Digitalization is gaining increasing attention in Higher Education (HE). The integration of digital tools into instructional settings is particularly challenging, However, it offers many opportunities to improve the learning process of students, especially in interdisciplinary teaching scenarios such as teaching sustainable usage of space and resources i.e. for the coastal zones and the marine areas. Worldwide, Marine Spatial Planning (MSP) and Integrated Coastal Zone Management (ICZM) are much needed approaches to manage and organize the increasing use of the sea and coastal areas. Both are complex fields that are attracting more and more attention in interdisciplinary HE. Correspondingly designed, the module ‘Planning and Management of Coastal Zones and Sea Basins’ at the University of Oldenburg, Germany, provides a case for integrating digital tools into HE. In 2020, the digital serious game ‘MSP Challenge´ was used in an online learning format. This interactive and collaborative tool supports informed decision making based on real and simulated data, comparable to business (decision) processes based on environmental information systems (EIS). Therefore, the MSP Challenge game fosters not only the understanding of the complex topic but additionally methodological skills which can be transferred to the usage EIS. While playing, students become able to (1) evaluate and simulate impacts of uses on coastal and marine environments, (2) describe the main interactions in ecosystems, (3) conceptualize information for sectoral or integrated MSP and (4) reflect on the role and use of data. In the presented case master students studying “Water and Coastal Management” participated in the module. Moreover, the digital serious game and the interdisciplinary topics of MSP and ICZM provides additional opportunities to explore subtopics (e.g. IT-related) from other disciplinary perspectives.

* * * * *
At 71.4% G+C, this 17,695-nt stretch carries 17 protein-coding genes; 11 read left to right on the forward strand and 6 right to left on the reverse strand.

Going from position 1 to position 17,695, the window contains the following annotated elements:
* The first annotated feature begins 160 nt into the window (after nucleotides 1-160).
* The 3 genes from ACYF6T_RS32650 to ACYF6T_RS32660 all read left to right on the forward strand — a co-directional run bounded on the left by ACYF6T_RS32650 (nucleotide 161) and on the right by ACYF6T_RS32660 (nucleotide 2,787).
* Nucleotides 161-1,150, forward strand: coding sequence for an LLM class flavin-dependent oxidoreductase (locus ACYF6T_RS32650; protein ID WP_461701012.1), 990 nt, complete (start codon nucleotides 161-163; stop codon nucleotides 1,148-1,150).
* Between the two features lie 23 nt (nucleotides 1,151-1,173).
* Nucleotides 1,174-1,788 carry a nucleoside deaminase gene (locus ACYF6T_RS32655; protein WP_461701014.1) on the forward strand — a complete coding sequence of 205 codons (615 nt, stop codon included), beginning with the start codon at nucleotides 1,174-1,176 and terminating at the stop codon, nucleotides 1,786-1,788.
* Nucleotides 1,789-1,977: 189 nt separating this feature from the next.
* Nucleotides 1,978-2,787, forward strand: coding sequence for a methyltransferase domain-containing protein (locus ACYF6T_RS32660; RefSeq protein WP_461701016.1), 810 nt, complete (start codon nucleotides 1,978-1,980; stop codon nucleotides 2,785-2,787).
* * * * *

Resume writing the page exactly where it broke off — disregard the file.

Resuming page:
Questions this practice may help answer:
- How can digital tools be implemented in the context of higher education?
- What are the outcomes of serious games implementation in the context of higher education?
- How can students improve their learning and methodological skills with serious games?
This research was led in the framework of the project “Gamification of Higher Education” "Innovative Lehr- und Lernkonzepte: Innovation Plus" of the Ministry of Science and Culture of Lower Saxony, Germany.
Aspects / Objectives:
This study aims to highlight the benefits provided by digital tools implementation in the framework of Maritime Spatial Planning (MSP) and Integrated Coastal Zone Management (ICZM) processes, to address educational challenges. The research objectives were to integrate the MSP challenge serious game within MSP and ICZM modules, to encourage the learning process.
The research was based on the module "Planning and Management of Coastal Zones and Sea Basins" of the University of Oldenburg in Germany in which the MSP Challenge serious game was integrated into Higher Education (HE). A serious game tool was introduced to Master students studying Water and Coastal Management, who were invited to share their ideas and strategies for the serious game. Then, during the serious game session, students were designated to represent stakeholders from five North Sea countries.
Main Outputs / Results:
This paper highlights the role of digital tools in Higher Education, focusing on serious games, to link multidisciplinary approaches and views, as well as increasing learning outcomes for students. The use of such a tool provides opportunities for students to explore other disciplinary perspectives and to foster their understanding of complex topics and their methodological skills.
This article focuses on digital tools outcomes when implemented in a context of higher education. In this sense, the approach presented in this paper can feed similar initiatives across Europe.
“Gamification of Higher Education” "Innovative Lehr- und Lernkonzepte: Innovation Plus" project.
Costs / Funding Source:
This research is part of the project “Gamification of Higher Education” "Innovative Lehr- und Lernkonzepte: Innovation Plus" of the Ministry of Science and Culture of Lower Saxony, Germany. The authors would especially like to thank Igor Mayer, Xander Keijser, Lodewijk Abspoel, as well as the MSP Challenge Team at BUas, the Netherlands and all supporters of the study and participating students.
Tanja Behrendt: email@example.com
Harald Warmelink: Warmelink.H@buas.nl